Why #freelancersrock – and how we’re celebrating them this month

For too long freelancers have been the unsung heroes of the professional world. Find out why we believe that freelancers rock, and how we’re celebrating them this month.

It’s not easy being a freelancer. You don’t have an employer paying your salary every month, nor a paid-for office to work from. No one organises your laptop and phone for you, or fixes them when they’re broken.

You don’t get holiday or sick pay, and have no one to ask for help or to set you goals to work towards.

Instead, you need to find your own clients, organise (and pay) your own taxes, find a workspace and pay for your own laptop and software.

You need to invoice and chase clients for payments, organise yourself so you’re motivated and keep your skills current. And often you only hear back from clients when they’re not happy with something – so you need a robust sense of professional self-worth too.

Given all of this, who on earth would actually choose to be a freelancer?

New mothers are the biggest growing group of freelancers

Actually, quite a few people – and women in particular. According to IPSE, the number of female freelancers has increased by 55% since 2008. And the number of new mothers choosing to go freelance work rather than return to full-time work has risen by 79%.

In the same period of time, the number of men freelancing has grown by just 36%.

Despite all the drawbacks we listed above, it’s easy to see why freelancing is such an attractive option for mothers in particular. Here are just a few reasons why freelancing works so well for mums:

  • You choose when and where you work, and the projects you work on.
  • You charge more for the work you do – meaning you can work less and earn the same money.
  • You choose when you take holidays, and can plan work around school holidays and inset days.
  • You pay less in tax if you’re a limited company, and can set many of your expenses against tax.

Why we’re celebrating and supporting freelancers this month

No surprise then that we have an army of women who, sick of the discrimination against mothers in the workplace, are taking their careers into their own hands.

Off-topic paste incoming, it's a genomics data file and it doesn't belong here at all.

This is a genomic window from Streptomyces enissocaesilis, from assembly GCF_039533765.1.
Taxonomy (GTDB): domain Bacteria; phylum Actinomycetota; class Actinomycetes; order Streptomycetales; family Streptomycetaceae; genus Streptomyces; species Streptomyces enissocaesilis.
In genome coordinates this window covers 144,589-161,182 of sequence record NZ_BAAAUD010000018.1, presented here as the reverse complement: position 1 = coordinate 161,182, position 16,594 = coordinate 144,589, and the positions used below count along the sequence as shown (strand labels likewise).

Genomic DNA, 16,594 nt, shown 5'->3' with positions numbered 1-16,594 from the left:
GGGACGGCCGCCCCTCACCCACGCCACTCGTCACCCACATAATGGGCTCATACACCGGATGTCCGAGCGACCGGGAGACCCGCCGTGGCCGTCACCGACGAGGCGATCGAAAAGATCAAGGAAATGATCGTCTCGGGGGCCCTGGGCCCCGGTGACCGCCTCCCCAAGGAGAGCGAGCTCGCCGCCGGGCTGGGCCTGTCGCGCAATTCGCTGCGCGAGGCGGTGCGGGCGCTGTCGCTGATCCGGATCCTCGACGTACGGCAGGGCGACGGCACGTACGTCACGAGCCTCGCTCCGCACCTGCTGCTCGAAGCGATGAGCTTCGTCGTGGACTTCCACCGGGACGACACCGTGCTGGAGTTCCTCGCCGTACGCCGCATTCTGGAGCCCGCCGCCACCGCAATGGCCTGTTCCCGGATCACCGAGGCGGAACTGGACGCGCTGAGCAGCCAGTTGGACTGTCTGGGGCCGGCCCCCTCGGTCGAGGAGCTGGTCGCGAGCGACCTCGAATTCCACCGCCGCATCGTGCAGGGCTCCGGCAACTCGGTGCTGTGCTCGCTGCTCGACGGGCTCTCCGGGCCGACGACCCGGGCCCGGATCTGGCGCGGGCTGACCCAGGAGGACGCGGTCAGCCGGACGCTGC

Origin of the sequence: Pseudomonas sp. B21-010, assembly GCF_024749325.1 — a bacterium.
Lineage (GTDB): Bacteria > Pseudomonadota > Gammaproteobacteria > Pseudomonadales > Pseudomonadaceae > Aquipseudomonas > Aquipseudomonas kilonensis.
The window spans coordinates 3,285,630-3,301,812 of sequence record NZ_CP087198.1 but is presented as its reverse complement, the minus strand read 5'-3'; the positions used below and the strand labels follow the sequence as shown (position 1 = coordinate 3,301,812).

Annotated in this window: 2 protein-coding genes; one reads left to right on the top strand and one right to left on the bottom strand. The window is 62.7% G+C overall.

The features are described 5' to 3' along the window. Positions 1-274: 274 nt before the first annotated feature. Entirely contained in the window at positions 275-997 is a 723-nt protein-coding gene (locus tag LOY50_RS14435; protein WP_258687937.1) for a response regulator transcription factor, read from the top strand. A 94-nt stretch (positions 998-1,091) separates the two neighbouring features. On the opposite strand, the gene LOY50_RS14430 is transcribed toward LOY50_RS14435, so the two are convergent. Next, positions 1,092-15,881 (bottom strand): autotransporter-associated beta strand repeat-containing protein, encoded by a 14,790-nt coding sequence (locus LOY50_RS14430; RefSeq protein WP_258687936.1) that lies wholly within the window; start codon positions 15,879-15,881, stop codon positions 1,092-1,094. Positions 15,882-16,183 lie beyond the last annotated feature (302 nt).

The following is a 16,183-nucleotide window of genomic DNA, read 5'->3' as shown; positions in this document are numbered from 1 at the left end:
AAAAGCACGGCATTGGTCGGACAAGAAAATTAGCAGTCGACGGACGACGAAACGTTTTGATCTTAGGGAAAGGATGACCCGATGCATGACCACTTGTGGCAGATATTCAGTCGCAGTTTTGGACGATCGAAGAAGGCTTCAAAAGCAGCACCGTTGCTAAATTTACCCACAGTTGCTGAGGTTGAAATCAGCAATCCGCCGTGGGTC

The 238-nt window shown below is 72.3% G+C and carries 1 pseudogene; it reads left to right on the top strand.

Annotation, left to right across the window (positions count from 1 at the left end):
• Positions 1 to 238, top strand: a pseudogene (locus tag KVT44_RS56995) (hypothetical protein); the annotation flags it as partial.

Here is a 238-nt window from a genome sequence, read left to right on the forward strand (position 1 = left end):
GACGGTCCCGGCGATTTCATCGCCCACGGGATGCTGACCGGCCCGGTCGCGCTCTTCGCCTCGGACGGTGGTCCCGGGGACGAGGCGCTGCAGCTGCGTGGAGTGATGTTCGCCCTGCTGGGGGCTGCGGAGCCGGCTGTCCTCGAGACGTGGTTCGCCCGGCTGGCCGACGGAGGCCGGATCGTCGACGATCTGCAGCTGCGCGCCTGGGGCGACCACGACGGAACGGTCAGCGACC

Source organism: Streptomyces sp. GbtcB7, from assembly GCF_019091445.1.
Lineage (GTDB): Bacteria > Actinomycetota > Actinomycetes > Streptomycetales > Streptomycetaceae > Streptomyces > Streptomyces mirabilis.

They’re taking their highly valuable skills and putting them to work for their own benefit as freelancers. They’re fully autonomous, fully in control and are reaping the financial rewards of the career they’ve worked hard to build.

This army of female freelancers are doing fantastic work, and deserve celebrating. But they also need help. So, this month, we’re doing both!

Over the next five weeks we’re sharing brilliant, honest stories of female freelancers – the struggles they’ve had building their freelance businesses, and the successes they’re celebrating.

We’re also going to be sharing advice and resources to help you.

So if you’re a freelancer looking for inspiration and advice, or are thinking about making the leap and need guidance and support, then check out our articles this month.

Here’s a taste of what you can look forward to:

  • 47 ideas to help you find freelance clients.
  • What Talented Ladies Club founder Hannah Martin learned in 12 years of successful freelancing.
  • What freelancers struggle with most – and what you can do about similar struggles.
  • The advice 99 freelancers wish they’d been given when they started out.
  • How to motivate yourself when you’re working from home.
  • Exactly why women rule the freelancing and contracting world.
  • How avoid the biggest social media mistake made by freelancers (and find out what you should be doing instead to win new clients).
  • How to handle negative feedback without taking it personally.
  • Plus read stories and tips from 15 freelancers.

We’ll also share details of an exciting new kit we’ve put together to help you build a successful, professional freelance career, with templates, masterclasses and legal advice.

We hope you enjoy the content we have planned for you this month. And if you haven’t done so already, please come and join us inside our free Facebook group for freelancers and small businesses.